1st April 2004

Researchers from Belfast reveal today that men who take Viagra when they are hoping to start a family could be affecting their fertility.

A group at the Department of Obstetrics and Gynaecology at Queen’s University Belfast have shown that while Viagra enhances sperm motility it also seems to speed up the ‘acrosome reaction’, which normally occurs only when the sperm reaches the egg.

The acrosome reaction enables the sperm to fertilise the egg. It releases digestive enzymes that break down the egg’s protective outer layer, allowing the sperm to penetrate more easily.

Forty-five samples of semen were split, half treated with Viagra and half were used as control, it was seen that up to 79% more sperm were fully ‘reacted’ in the Viagra samples.

If the acrosome enzymes are released too early, as seen in this study when Viagra is present, sperm are rendered infertile. This is backed up by studies on mice showing that in the presence of Viagra significantly fewer eggs are fertilised, and fewer of the resulting embryos develop to blastocyst stage (~5 days).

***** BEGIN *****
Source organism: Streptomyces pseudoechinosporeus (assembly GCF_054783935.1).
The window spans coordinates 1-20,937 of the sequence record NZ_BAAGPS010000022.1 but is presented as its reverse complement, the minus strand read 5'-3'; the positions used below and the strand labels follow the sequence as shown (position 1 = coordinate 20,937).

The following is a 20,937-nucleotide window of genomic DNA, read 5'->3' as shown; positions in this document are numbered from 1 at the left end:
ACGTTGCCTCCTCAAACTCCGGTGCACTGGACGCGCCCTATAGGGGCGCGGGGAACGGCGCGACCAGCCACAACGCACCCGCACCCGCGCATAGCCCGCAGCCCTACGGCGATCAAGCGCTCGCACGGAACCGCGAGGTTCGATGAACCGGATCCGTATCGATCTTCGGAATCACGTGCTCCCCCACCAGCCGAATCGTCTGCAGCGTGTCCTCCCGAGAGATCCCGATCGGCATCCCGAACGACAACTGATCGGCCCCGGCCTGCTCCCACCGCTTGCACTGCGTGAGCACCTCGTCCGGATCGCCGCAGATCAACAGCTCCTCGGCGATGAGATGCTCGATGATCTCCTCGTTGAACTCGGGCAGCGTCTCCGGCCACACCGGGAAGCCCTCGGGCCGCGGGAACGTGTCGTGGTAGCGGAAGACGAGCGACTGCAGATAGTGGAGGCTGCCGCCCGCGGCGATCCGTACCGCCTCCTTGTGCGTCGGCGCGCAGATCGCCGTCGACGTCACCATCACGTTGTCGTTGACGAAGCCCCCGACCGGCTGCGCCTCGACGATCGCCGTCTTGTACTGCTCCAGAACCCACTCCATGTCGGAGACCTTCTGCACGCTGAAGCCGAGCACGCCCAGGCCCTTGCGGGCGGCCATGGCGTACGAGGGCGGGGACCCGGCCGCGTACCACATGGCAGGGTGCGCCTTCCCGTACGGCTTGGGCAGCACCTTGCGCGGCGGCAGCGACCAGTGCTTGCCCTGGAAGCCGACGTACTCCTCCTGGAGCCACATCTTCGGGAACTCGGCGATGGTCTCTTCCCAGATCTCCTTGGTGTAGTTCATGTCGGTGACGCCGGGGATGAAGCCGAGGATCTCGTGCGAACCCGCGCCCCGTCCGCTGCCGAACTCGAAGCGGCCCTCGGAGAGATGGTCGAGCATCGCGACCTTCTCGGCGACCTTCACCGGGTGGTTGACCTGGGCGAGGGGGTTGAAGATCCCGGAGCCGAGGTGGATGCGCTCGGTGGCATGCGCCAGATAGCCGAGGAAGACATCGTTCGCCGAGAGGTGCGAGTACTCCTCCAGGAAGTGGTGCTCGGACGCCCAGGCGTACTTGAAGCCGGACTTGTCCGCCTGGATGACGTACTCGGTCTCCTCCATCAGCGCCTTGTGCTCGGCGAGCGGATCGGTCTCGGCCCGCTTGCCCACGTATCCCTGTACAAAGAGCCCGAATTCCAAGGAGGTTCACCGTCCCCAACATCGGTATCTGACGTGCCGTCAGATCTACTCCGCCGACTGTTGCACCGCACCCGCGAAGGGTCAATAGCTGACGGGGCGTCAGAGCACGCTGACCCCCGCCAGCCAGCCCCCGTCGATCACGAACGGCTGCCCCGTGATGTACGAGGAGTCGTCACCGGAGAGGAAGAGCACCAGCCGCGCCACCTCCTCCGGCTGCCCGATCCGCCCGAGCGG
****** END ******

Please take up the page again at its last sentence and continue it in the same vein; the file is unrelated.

Dr David Glenn, who presents the work today, commented ‘Nearly half of licensed fertility units in the UK currently use Viagra to assist patient semen production. Our study raises questions about the drug’s use in assisted reproduction.’

Notes for Editors

1Viagra affects sperm function in vitro is presented at The Annual British Fertility Society Meeting 2004 on Thursday 1 April 2004, in Cheltenham, UK

2DRJ Glenn, N McClure and SEM Lewis from School of Medicine, Obs and Gynae, Queen’s University, Belfast, Northern Ireland, UK